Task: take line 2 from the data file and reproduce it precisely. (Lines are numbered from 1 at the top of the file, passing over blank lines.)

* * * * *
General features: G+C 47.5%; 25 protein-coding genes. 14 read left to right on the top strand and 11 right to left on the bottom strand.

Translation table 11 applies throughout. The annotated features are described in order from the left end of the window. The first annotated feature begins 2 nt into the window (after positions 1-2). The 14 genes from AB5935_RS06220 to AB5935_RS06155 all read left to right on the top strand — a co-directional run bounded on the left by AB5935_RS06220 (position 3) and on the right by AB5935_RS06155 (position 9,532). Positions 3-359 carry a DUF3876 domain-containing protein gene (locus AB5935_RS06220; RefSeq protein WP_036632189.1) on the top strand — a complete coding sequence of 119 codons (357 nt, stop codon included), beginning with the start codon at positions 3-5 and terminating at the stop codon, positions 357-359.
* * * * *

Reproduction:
Translation table 11 applies throughout. The annotated features are described in order from the left end of the window. The first annotated feature begins 2 nt into the window (after positions 1-2). The 14 genes from AB5935_RS06220 to AB5935_RS06155 all read left to right on the top strand — a co-directional run bounded on the left by AB5935_RS06220 (position 3) and on the right by AB5935_RS06155 (position 9,532). Positions 3-359 carry a DUF3876 domain-containing protein gene (locus AB5935_RS06220; RefSeq protein WP_036632189.1) on the top strand — a complete coding sequence of 119 codons (357 nt, stop codon included), beginning with the start codon at positions 3-5 and terminating at the stop codon, positions 357-359.